061115dannys4Danny’s has been using the same tomato sauce recipe since 1969 on its pizza. Sidewalk seating is available, below. (Photos by Susan Ericson. Click to enlarge)


061115dannys3Danny Murphy had his hands in the restaurant business long before the current incarnation of Danny’s Steak House on Red Bank’s West Side.

Murphy’s mother owned a place called the Friendly Luncheonette on West Front Street, where he worked in the 1950’s. In his teens, he learned pizza-making a few doors away, at Brother’s Restaurant. He opened his own restaurant around the corner, on Bridge Avenue, in 1969, starting with Italian dishes, and later adding steak and fish to the menu.

It’s his pizza, though, that PieHole remembers first eating 23 years ago. 061115dannys1Danny Murphy chatting with customers enjoying lunch at the bar. Below, the sushi platter. (Photo by Susan Ericson. Click to enlarge)

061115dannys6Back then, Danny’s was a homey, stucco-walled place to bring the kids for pasta and pizza. But changes to decor and menu are bound to happen when you’re in business for 46 years. The dining room is now sophisticated and elegant, with a stunning silver-painted ceiling and a long leather banquette lining a wall.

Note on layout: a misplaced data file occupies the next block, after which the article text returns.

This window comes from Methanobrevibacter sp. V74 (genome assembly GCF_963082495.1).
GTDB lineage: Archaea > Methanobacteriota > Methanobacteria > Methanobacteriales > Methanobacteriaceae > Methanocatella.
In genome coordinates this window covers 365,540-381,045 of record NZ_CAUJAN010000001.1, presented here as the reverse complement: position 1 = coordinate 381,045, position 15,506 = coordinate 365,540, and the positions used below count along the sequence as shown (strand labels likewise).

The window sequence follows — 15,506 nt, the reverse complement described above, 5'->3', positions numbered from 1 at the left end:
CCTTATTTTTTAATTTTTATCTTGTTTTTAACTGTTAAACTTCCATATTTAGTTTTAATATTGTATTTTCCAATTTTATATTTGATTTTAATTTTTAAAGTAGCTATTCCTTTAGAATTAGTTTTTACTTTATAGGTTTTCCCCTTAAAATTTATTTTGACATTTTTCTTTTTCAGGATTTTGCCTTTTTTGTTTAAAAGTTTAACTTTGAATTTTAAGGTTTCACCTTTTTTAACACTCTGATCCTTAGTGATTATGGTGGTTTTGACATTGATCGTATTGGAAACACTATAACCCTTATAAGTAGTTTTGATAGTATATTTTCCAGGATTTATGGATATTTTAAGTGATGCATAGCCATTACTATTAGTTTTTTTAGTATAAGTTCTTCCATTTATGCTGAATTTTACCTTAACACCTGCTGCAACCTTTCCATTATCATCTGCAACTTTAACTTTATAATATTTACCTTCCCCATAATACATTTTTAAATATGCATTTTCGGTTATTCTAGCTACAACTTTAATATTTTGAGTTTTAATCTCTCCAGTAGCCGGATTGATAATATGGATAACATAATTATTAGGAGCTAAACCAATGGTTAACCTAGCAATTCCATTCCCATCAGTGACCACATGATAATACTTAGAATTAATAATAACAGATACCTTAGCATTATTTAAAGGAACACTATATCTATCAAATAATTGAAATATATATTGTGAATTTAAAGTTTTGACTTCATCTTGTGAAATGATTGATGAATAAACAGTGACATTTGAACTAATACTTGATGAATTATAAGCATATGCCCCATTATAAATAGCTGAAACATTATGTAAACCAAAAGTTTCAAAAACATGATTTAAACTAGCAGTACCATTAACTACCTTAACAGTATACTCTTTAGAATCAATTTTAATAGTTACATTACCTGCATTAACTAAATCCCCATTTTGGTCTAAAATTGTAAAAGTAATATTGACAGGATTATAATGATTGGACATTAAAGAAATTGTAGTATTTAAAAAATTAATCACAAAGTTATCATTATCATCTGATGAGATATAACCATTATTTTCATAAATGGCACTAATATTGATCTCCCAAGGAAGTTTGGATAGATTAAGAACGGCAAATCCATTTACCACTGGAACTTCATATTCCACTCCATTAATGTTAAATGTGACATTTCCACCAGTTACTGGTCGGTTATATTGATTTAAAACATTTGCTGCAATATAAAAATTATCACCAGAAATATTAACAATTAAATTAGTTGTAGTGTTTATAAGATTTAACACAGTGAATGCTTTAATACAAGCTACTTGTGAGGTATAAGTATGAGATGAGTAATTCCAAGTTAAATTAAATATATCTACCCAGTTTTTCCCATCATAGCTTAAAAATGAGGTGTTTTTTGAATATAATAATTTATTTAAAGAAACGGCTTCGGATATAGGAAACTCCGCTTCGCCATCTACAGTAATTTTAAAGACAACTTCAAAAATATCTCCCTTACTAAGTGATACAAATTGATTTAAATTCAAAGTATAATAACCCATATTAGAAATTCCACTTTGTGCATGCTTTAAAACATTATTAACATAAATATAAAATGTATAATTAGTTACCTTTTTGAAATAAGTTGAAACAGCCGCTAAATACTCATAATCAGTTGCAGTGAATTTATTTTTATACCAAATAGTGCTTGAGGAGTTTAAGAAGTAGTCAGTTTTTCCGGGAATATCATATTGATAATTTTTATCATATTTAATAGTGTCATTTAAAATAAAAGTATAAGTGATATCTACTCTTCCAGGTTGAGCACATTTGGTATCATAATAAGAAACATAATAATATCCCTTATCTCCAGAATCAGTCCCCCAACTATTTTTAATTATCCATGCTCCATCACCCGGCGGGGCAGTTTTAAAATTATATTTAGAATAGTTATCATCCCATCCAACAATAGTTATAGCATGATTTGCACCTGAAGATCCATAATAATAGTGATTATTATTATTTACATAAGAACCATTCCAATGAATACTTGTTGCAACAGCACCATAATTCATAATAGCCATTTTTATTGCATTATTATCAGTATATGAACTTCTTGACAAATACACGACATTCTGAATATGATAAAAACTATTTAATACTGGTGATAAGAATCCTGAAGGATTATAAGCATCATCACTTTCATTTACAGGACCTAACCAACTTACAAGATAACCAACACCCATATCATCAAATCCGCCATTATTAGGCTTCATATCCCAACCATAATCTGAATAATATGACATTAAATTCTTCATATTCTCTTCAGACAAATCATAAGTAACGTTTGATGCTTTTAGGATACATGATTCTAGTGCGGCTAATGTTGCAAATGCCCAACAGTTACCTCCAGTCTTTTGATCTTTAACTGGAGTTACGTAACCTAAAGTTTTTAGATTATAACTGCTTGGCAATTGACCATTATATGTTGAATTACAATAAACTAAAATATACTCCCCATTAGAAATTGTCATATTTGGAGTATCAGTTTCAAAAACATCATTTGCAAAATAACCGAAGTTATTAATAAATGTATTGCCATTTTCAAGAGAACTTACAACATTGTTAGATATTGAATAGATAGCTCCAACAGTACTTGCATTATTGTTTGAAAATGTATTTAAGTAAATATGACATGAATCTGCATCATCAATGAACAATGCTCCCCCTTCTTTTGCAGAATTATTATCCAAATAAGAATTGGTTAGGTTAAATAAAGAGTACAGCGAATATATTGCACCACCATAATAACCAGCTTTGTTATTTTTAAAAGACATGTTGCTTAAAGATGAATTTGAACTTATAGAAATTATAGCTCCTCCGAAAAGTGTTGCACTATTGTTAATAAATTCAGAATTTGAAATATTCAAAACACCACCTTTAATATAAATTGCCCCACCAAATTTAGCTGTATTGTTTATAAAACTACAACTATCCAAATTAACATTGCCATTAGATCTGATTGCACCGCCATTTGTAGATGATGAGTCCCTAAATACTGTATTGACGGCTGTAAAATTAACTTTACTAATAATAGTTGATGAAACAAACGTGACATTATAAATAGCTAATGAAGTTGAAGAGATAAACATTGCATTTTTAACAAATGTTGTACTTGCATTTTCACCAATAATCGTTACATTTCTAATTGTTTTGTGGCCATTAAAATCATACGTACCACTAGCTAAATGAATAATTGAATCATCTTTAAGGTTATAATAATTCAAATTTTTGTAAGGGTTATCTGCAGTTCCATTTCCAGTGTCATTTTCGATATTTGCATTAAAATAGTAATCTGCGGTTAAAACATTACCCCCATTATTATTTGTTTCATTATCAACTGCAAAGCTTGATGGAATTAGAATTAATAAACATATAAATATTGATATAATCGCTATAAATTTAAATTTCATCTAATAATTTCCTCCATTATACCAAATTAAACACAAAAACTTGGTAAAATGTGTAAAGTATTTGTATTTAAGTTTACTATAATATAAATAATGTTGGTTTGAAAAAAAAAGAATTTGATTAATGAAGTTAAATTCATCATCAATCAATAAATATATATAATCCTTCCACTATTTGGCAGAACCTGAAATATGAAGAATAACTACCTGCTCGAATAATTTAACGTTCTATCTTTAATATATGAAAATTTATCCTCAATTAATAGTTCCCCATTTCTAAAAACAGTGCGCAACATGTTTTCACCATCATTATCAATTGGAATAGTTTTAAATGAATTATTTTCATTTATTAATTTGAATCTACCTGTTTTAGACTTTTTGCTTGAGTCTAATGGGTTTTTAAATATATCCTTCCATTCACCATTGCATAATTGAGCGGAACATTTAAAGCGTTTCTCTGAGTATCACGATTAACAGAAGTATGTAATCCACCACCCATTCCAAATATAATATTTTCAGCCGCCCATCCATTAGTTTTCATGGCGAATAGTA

Today, you’re more likely to find suit-clad office workers dining at the bar at lunchtime than  young families in the dining room.

Our waitress brought us a specials menu offering a $15 ‘Mad Men Lunch,’ available Monday through Friday afternoons, and a Sushi Lunch for the same price. The Mad Men includes beer, wine or a vodka martini with soup or salad and an entree such as a panini, wrap, burger or pasta dish.

Opting for a working lunch sans booze, we ordered a pizza and a few sushi rolls. PieHole was curious to see if the sauce on the pizza was as remembered.

The crust, chewy to the bite but crispy underneath, was just the same. The fresh, full-flavored tomato sauce covered with just the right amount of cheese elicited an eye-roll and moan that only come with complete satisfaction. Yup, Danny’s still makes a great pizza, and at $10, it’s not a bad price for lunch.

The sushi platter was lovely to behold, but an effort for us to tuck into, stuffed as we were on pizza. Still, we forged on, chopsticks in hand, to move from Italian fare to Japanese. The salmon roll with avocado and the dragon roll were both nicely made and pretty to look at.

Expansive menu choices give hungry epicureans much to nosh on here. “Filet mignon spring roll with Thai sweet-chili chutney and garlic dipping sauce,” anyone? How about “Mom’s Meatballs”?

Now surrounded on three sides by the West Side Lofts, Danny’s is at 11 Bridge Avenue in a onetime firehouse, and the owner lives right upstairs.